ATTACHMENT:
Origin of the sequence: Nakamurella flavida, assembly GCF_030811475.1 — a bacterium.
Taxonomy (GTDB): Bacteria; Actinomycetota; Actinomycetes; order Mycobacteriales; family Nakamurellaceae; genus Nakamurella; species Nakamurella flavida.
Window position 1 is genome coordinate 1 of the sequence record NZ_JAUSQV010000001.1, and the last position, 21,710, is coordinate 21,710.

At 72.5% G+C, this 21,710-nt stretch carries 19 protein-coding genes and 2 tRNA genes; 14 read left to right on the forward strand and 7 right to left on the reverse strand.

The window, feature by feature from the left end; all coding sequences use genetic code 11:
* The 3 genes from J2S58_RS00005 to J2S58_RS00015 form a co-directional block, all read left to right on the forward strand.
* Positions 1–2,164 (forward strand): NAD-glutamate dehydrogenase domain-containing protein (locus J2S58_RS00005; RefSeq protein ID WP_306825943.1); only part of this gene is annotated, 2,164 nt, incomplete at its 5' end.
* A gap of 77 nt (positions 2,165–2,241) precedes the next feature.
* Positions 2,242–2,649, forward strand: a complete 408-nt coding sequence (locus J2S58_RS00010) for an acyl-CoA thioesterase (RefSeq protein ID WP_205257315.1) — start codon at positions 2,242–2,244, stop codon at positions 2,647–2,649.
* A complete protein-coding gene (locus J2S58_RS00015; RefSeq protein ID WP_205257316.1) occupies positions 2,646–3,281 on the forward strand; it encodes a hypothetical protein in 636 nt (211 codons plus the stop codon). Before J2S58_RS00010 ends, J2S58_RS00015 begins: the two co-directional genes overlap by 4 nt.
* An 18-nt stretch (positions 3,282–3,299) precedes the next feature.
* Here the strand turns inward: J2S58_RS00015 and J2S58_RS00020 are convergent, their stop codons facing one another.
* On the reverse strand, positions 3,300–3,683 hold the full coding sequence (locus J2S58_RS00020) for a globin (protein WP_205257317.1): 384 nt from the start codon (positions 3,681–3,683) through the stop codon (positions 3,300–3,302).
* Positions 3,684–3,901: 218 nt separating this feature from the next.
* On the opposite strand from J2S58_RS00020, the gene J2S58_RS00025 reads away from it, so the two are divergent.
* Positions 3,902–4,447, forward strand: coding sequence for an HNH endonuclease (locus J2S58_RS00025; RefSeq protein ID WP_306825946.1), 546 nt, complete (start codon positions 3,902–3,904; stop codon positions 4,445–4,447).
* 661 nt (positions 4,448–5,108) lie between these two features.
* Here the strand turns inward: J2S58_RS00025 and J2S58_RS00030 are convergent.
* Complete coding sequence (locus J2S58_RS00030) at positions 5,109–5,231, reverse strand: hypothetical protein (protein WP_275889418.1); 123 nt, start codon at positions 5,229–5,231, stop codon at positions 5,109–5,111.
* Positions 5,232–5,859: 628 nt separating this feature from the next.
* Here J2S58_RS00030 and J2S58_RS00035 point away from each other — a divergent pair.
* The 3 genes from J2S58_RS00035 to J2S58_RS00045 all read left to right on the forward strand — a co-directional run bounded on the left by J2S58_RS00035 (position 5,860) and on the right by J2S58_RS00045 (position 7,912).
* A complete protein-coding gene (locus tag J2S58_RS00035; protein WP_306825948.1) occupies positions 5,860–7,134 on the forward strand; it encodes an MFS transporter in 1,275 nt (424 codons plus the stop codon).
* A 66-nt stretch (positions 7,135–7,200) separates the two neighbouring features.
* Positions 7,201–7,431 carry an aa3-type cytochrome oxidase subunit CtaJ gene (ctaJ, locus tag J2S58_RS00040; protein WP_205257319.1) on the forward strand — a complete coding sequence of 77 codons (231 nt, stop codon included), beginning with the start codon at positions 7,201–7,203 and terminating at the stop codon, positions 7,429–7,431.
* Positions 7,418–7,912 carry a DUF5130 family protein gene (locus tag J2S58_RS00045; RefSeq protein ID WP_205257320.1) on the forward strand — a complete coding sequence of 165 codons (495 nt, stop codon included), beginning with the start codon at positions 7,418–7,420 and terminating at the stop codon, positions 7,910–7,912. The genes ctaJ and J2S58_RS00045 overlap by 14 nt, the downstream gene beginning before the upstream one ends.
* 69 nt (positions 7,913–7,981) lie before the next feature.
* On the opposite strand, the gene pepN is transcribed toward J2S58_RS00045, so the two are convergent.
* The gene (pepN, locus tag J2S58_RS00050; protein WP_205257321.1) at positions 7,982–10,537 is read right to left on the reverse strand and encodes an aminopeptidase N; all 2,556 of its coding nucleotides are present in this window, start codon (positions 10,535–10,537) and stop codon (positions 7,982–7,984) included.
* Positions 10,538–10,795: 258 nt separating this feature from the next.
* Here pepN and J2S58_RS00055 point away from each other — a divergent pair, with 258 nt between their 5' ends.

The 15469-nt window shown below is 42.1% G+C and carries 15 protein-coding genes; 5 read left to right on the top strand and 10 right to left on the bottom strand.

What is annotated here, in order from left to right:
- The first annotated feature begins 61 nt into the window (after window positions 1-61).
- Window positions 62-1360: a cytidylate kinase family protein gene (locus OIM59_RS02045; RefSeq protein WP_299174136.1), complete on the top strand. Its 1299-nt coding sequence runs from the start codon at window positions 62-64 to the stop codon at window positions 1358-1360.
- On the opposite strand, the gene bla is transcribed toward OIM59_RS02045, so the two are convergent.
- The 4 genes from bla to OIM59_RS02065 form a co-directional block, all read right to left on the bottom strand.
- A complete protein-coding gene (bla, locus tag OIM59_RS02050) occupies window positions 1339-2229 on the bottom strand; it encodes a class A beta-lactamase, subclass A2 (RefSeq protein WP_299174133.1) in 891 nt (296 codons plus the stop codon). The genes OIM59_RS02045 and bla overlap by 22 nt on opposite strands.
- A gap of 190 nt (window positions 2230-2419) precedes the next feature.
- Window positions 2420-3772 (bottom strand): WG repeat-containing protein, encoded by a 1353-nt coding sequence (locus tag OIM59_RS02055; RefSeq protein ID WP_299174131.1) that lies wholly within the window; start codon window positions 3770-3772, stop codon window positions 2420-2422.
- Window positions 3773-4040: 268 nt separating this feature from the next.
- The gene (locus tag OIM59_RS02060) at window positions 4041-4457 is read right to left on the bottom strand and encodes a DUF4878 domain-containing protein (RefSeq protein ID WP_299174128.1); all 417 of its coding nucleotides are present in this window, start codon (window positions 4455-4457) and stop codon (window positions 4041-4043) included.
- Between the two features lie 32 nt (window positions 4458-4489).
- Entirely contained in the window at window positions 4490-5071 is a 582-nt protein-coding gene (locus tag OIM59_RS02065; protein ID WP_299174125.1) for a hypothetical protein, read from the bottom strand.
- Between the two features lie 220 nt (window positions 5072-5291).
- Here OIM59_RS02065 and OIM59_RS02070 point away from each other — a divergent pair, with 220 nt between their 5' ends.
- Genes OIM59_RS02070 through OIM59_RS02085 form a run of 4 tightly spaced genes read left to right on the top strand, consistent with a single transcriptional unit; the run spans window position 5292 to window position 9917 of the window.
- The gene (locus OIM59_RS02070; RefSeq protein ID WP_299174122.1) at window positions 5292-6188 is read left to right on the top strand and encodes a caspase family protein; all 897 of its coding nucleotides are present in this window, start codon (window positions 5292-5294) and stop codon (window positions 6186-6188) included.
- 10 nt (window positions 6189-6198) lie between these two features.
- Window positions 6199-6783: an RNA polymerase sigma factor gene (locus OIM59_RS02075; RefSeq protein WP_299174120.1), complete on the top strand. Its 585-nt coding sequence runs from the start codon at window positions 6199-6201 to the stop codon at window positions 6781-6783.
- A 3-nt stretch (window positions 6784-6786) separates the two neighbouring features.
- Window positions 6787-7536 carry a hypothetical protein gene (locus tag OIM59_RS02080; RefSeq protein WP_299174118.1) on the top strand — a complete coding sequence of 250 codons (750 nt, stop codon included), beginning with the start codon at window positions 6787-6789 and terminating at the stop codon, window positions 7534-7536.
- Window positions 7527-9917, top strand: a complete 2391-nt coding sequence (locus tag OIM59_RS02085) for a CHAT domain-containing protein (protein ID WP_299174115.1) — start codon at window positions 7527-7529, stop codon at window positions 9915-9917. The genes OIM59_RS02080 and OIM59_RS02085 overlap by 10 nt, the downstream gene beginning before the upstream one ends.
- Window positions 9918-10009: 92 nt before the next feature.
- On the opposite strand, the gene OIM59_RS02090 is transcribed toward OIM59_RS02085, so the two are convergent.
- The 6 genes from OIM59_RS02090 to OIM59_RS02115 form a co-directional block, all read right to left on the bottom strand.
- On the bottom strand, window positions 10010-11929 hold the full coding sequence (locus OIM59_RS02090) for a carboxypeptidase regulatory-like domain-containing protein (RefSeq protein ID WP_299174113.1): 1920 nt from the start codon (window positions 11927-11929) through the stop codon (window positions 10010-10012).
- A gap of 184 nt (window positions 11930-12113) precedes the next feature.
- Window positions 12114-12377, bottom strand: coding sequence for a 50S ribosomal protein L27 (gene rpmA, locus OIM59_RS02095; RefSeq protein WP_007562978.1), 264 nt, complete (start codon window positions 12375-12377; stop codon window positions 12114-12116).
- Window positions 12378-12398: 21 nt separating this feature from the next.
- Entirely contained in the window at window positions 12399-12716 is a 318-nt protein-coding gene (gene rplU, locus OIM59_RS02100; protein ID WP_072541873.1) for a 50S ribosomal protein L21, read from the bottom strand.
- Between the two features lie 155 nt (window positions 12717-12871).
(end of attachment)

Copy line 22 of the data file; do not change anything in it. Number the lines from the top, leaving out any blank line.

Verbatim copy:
* The 3 genes from J2S58_RS00035 to J2S58_RS00045 all read left to right on the forward strand — a co-directional run bounded on the left by J2S58_RS00035 (position 5,860) and on the right by J2S58_RS00045 (position 7,912).